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Allegheny Portage Railroad: Hollidaysburg to Johnstown

In the age of the infancy of Pennsylvania's canal and rail era, traversing the state was a huge challenge. The nation's iron, steel making, and coal industries were centered around western Pennsylvania, thanks to the region's then plentiful resources and easy access to rivers for shipping. The problem Pennsylvania had was in getting these products to the extensive and exponentially growing markets of Philadelphia, New York, and points east. The terrain, however, was not so cooperative in making this happen. New York came up with an engineering marvel to connect the booming Great Lakes and the growing markets on the eastern seaboard with the creation of the Erie Canal. This 363 mile canal was an unprecedented wonder that transformed industries and regions. Pennsylvania needed a similar mode of transportation to get product from east to west, and to carry passengers from Pittsburgh to the port city of Philadelphia. The solution was to create a canal, one of the largest civic projects in the history of the state. This plan was easier said than done though. The planners had a huge challenge when it came to traversing the rugged terrain of the Alleghenies. Some tunnels were created to cross through the rugged terrain, including this one at Tunnelton, one of the first tunnels ever built. Once it came to the Johnstown and Altoona areas, something else needed to be done.

A 4.5 mile tunnel was initially proposed to cross the Alleghenies on the canal, though this idea was deemed to be impractical. If that had occurred, it would still rank as one of the longest canal/rail tunnels in the world. I assume that the tunnel would have likely been converted into rail by the Pennsylvania Railroad, had the tunnel been bored. The solution to this conundrum was the creation of an unprecedented system of rail combined with a series of funiculars pulling the canal boats up steep cliffs. The plan even included the creation of the Staple Bend Tunnel, the first rail tunnel in the country. The Allegheny Portage Railroad completed the first direct and expedient link between the port of Philadelphia, and the forks of the Ohio River in Pittsburgh.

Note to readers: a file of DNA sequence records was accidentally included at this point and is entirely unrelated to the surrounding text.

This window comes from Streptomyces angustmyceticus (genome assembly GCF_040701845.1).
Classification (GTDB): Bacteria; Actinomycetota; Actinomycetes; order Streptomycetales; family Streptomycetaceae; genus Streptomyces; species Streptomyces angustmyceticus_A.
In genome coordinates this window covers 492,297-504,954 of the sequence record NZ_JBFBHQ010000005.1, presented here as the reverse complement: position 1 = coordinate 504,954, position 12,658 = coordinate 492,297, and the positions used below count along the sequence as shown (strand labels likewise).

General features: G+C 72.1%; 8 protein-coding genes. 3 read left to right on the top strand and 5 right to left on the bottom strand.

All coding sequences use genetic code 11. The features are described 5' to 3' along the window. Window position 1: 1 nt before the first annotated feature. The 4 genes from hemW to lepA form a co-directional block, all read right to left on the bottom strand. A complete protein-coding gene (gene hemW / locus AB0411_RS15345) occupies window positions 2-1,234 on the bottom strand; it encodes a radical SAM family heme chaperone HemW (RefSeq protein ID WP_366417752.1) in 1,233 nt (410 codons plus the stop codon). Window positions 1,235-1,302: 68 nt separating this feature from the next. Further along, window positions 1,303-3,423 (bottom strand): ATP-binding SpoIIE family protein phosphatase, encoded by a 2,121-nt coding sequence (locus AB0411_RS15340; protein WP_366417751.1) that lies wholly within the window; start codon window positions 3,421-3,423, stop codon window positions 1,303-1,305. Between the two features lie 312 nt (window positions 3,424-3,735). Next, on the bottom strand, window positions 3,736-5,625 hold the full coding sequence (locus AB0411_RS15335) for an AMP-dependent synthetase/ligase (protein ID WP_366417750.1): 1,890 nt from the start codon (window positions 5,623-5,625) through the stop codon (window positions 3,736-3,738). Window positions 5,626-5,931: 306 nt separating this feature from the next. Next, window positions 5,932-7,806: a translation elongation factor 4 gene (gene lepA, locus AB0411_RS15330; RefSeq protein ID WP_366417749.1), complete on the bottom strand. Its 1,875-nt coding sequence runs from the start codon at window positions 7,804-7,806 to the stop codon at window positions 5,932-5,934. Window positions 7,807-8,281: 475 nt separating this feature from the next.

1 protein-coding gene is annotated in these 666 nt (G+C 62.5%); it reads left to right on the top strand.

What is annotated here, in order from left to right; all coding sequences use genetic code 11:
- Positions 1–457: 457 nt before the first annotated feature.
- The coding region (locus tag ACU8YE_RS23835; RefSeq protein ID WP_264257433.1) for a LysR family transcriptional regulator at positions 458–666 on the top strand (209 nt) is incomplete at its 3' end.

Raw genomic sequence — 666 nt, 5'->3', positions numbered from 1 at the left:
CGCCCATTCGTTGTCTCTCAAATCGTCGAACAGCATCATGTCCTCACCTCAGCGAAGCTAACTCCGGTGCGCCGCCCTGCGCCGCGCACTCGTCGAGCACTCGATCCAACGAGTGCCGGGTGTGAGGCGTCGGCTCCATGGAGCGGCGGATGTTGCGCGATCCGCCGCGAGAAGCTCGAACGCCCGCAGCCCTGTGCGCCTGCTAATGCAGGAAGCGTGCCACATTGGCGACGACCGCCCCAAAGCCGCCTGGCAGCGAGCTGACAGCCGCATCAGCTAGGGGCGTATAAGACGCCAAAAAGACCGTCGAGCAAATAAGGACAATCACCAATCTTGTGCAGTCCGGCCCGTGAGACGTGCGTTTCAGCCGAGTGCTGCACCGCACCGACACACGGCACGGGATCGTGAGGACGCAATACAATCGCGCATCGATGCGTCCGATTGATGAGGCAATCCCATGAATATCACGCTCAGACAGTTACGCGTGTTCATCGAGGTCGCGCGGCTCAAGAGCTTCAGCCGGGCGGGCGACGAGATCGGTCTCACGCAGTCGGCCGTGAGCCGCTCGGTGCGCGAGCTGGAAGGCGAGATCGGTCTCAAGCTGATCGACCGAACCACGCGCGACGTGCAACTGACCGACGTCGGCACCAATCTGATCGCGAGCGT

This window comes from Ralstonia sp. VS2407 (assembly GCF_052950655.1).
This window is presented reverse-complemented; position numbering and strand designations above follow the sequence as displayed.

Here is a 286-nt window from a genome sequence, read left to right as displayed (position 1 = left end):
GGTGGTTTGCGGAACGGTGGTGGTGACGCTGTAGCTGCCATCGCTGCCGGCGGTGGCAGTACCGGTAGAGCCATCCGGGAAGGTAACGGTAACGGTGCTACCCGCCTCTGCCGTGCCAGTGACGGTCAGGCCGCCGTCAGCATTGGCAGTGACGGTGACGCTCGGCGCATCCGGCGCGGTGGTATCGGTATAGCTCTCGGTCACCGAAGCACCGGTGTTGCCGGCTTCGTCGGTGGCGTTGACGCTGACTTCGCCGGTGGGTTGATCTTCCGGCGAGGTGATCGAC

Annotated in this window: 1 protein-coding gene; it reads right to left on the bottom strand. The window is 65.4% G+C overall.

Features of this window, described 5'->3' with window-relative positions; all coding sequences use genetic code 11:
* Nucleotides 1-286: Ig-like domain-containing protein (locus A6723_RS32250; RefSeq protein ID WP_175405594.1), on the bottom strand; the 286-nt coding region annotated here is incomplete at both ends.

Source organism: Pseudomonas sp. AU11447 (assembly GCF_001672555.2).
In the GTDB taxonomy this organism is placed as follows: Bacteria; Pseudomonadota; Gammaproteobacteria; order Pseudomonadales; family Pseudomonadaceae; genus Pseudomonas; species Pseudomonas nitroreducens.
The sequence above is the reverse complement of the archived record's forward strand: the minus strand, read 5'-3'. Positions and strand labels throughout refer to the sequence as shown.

The Allegheny Portage Railroad ran from  Hollidaysburg and to Johnstown.  The railroad was 36 miles long and an architectural wonder. The famous engineering feat of Altoona's Horseshoe Curve alleviated the need for this set of inclines, however, this engineering feat still proves to be impressive. The right-of-way of parts of the old railroad were converted into conventional rail, and created an important bypass off of the Pennsylvania Railroad Main Line. If the areas around Altoona, primarily the Curve, were blocked for any reason, this bypass line was essential. Blockage reasons included issues such as derailments, landslides, weather, and maintenance issues. During World War II the Germans plotted to destroy Horseshoe Curve, which was a critical artery for transporting supplies to the efforts in Europe. Had this plot not been foiled, the bypass line would have proven essential.
This is the Skewed Arch Bridge. It dates back to 1834 and is one of the oldest remaining bridges west of the Alleghenies. The canal boats ran under the bridge, and wagons once crossed over it. Number six of the ten funiculars was located in this spot. Later on, when the historic William Penn Highway/Route 22 corridor was built, great care was taken to preserve this awesome old bridge.

Here is the Lemon House Tavern, a popular place for travelers on the Pennsylvania Canal to spend the night. One of these travelers was Charles Dickens. He even wrote about his journey on the canal. The house is now currently used as a visitors center and museum covering the history of the canal. Several other remnants remain, including Staple Bend, the first railroad tunnel in the country, and a recreation of the engine house for one of the inclines, a rail trail on the old right-of-way, and multiple bridges and culverts.

The railroad ended near Johnstown in South Fork, where the canal picked up once again. A dam was built there that supplied the water for the canal to finish its run to Pittsburgh. When the canal was purchased by the Pennsylvania Railroad and subsequently abandoned, the lake and dam near Johnstown were passed off to private owners. The lake area was eventually converted into a resort for the wealthy, and over the next few decades the relief valves for the dam were removed, and screens were put onto the release area to keep the fish in the lake. This caused the dam to fail during storms in 1889, leading to the 1889 Johnstown Flood, one of the biggest tragedies to ever hit our nation. The transportation history of this region is incredible and well worth checking out.
Be sure to check out our Interesting Pennsylvania 2017 wall calendar, available through the drop down menu at the top of this page, or through this link. It is available on early-bird special for free with purchases of our book through the page, or individually for $9.99 plus shipping. 

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